Edmonton, May 17, 2019 – The second day of the Canadian Open Judo Championships saw the U18 and Veteran athletes battle for more national titles today at the University of Alberta Butterdome.
On the women’s side, Kiera Westlake, from Lethbridge Judo Club (AB), won her category once again. She has been a consistent winner for several years in the -57 kg category, winning numerous medals at the national level and competing in international tournaments.
“I was feeling good and strong today, it went fairly smoothly,” she said. “Training in the last few weeks was going great, so I wasn’t feeling nervous coming in. All the things I’ve been working on have improved, like my cardio, which helped me get through the day. There are still details I need to work on, but overall, I was pretty happy. Now I’m focusing on the Canada Cup in Montreal in a few weeks, and I’m hoping to qualify for the Cadet World Championships in Kazakhstan in September.”
While Kiera’s win was expected, Gunner Floyd, from Abbotsford Judo Club (BC), caused a surprise in -73 kg. At 17, it was his 4th time competing at Nationals, but his first time medalling. “I pretty much stayed by myself all day, except when I talked to my sensei. I like to focus and get in the zone, and being with others can be too distracting. I was a little nervous before my first fight, and it was by far the hardest, but after that, I knew it wouldn’t be harder than that, so it was okay.” Floyd will be competing again in a few weeks at the Canada Cup in Montreal, before training all summer to get ready for next season.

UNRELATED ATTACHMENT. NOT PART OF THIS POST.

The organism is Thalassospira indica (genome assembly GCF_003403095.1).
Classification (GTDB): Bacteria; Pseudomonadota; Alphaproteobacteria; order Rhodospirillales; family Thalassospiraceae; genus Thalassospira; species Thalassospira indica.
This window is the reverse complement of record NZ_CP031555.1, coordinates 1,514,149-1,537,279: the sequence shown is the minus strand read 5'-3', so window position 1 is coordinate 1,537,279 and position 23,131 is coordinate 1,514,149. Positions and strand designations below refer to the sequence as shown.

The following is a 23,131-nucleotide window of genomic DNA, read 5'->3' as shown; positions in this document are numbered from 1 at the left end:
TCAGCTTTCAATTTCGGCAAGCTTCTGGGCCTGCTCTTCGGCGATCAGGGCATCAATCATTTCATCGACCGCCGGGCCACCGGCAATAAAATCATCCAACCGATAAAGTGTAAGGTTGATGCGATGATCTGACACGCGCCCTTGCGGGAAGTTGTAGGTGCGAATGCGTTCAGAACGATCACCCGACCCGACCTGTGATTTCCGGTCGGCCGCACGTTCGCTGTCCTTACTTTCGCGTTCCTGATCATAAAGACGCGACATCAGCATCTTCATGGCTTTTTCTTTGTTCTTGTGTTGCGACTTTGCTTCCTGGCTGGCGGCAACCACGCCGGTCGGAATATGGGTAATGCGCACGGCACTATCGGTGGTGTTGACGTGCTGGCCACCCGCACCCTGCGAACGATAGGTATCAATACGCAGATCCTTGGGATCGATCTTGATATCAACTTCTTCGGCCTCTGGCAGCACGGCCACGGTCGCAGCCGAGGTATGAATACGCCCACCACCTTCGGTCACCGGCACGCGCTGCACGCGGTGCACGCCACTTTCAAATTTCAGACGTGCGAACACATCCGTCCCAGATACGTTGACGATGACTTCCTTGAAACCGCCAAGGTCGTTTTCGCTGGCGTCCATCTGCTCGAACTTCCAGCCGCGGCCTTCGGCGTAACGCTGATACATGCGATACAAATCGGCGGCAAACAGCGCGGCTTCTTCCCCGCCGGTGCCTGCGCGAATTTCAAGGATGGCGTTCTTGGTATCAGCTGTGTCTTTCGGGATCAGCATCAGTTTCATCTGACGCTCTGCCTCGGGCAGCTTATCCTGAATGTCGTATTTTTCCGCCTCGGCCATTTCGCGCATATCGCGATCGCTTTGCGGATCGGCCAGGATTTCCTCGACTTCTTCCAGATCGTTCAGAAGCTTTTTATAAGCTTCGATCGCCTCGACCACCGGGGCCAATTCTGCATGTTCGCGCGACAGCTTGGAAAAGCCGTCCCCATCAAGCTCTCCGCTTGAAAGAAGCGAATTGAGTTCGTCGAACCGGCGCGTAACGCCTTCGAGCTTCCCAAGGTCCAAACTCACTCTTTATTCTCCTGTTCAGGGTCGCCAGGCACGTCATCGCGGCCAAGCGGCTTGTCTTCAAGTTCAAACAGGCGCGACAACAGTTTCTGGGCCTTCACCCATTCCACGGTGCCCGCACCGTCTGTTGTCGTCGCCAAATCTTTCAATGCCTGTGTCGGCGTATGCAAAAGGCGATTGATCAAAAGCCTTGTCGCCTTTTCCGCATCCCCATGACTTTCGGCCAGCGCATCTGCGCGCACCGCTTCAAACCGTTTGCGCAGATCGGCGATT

Another surprise was Greta Goasdoue-Wallace, from Alberta, in -63 kg. At 16 years old in a strong category, she stood out and was able to defeat more experienced fighters. Other medallists were mostly the favourites in their categories, notably Asia Douglas, from Ontario, in +70 kg.
Alberta Leads the Medal Count
After today, Alberta is in the lead with a total of 14 medals. With 5 gold medals, the Albertans outperformed the historically stronger team, Quebec, who won 4 golds, the same number as Ontario and British Columbia.
Alexandre Émond, a Judo Canada national coach, saw the evolution of judo in Canada in the last few years. “Not so long ago, Quebec would dominate every tournament in every category. Now, more provinces have hired provincial coaches working full time, and the results really show in tournaments like the Nationals. The medal count is a lot closer, and the overall level of performance is much higher than before. It’s great news for us, as these young athletes will be the next generation on the international scene. Alberta is especially standing out, winning half the medals in the girls’ categories, and the most gold medals overall today.”
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Written by Sarah Mailhot for Judo Canada
Chief Operating Officer